Give us a break at the pump, repeal minimum markup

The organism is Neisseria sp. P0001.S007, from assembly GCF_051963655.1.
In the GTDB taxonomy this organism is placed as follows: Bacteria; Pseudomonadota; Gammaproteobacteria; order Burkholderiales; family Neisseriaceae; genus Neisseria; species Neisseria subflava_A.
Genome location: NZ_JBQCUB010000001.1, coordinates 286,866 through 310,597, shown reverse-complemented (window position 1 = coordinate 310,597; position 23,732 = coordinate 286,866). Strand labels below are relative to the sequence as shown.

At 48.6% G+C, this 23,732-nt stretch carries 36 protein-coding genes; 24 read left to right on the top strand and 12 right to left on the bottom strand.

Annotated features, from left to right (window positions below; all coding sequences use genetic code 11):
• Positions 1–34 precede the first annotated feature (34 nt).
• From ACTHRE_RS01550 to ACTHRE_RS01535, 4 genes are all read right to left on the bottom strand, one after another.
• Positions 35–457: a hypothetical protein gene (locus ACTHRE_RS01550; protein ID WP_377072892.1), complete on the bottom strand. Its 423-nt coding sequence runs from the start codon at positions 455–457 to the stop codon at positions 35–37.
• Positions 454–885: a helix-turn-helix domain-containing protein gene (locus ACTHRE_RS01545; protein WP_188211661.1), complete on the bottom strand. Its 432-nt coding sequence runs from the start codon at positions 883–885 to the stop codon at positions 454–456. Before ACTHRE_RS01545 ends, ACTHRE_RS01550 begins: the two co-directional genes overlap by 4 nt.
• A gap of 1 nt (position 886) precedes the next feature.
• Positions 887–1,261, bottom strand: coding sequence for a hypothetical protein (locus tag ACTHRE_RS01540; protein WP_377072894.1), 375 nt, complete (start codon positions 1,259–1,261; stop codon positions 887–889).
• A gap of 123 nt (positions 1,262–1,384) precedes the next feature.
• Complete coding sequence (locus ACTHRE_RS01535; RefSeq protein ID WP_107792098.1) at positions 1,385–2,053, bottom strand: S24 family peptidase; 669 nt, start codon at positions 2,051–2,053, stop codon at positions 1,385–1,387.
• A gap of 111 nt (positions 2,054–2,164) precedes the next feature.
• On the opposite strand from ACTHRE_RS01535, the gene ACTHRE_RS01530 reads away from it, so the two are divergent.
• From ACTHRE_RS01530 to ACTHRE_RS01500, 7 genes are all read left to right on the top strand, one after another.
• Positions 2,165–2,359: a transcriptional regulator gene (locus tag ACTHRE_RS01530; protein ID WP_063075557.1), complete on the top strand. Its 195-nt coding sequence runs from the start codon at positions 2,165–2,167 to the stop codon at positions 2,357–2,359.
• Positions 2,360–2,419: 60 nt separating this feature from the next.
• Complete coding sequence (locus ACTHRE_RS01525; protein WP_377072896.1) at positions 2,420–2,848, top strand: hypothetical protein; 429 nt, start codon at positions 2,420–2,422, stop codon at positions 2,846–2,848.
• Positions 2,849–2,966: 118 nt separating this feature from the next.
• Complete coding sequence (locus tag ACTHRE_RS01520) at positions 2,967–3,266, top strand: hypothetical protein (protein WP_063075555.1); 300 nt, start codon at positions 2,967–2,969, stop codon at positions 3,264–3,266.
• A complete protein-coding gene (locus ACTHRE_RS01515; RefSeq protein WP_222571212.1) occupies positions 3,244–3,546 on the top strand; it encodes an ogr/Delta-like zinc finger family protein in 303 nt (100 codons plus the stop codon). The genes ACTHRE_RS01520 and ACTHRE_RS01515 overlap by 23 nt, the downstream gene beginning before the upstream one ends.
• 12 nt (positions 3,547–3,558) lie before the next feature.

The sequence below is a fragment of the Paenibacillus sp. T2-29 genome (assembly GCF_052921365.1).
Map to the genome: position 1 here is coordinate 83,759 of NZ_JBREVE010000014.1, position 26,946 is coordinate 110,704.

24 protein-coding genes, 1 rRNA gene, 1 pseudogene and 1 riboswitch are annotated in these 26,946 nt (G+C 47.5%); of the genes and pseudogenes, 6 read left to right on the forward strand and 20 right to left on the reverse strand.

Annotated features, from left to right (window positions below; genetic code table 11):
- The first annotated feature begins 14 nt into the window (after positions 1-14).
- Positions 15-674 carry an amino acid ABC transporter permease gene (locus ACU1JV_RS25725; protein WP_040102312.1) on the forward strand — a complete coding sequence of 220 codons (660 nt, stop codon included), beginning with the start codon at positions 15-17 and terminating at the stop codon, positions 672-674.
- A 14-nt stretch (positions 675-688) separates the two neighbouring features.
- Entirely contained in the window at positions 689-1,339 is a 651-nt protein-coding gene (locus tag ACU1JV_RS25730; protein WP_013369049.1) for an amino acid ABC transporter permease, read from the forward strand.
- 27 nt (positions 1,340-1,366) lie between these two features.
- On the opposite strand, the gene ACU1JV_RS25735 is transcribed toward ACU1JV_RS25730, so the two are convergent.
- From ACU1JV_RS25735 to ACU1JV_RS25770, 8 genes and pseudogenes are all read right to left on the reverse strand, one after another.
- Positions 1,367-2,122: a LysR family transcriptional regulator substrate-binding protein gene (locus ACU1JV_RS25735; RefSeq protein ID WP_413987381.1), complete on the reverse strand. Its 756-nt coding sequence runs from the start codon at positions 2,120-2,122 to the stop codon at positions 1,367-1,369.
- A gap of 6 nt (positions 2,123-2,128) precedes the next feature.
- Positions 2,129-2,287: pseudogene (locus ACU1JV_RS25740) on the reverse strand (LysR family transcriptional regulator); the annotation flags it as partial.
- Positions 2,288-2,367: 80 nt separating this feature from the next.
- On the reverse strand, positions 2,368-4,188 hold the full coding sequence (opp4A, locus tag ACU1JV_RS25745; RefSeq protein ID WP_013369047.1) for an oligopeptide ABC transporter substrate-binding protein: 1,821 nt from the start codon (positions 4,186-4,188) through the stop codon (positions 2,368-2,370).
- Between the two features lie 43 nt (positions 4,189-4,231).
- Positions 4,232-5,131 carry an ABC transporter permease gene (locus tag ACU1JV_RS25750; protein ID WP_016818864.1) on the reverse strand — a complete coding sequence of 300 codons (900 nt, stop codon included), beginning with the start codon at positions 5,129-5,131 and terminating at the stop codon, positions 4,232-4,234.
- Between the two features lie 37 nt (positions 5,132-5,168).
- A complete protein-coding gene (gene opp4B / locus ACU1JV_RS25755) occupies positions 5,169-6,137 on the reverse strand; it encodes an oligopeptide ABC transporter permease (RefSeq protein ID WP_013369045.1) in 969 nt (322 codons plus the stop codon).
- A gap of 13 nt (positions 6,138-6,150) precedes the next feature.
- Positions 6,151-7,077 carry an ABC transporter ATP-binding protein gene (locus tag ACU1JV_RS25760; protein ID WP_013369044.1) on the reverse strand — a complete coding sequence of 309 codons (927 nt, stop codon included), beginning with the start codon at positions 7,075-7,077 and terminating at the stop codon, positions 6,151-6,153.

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Whenever you fill up your car's tank with gas, you are paying more than you should have to in Wisconsin. That is because of the old and outdated Unfair Sales Act, more commonly known as the minimum mark-up law. This law dates back to the depression era, requiring Wisconsin gas stations to sell their gas at a rate at least 9.18% more than they pay for it. It is designed to protect mom and pop operators from being forced out of business by the big chains, which without the law could undercut them on price. There is little evidence the law ever worked, and even less evidence it is working today. Take a look. There are no more mom and pops. The gasoline retail industry has changed. This law prevents gas retailers from competing with one another on price, and forces us to pay more than we should at the pump. The free market, not the government, should decide how much we are charged at the pump. Rep. Dale Kooyenga recognizes that, and is introducing legislation that wouldn't do away with the minimum mark-up entirely, but would reduce the rate from more than nine percent to three percent. That would put the free market back in charge, and help us save a few bucks whenever we fill up our tanks.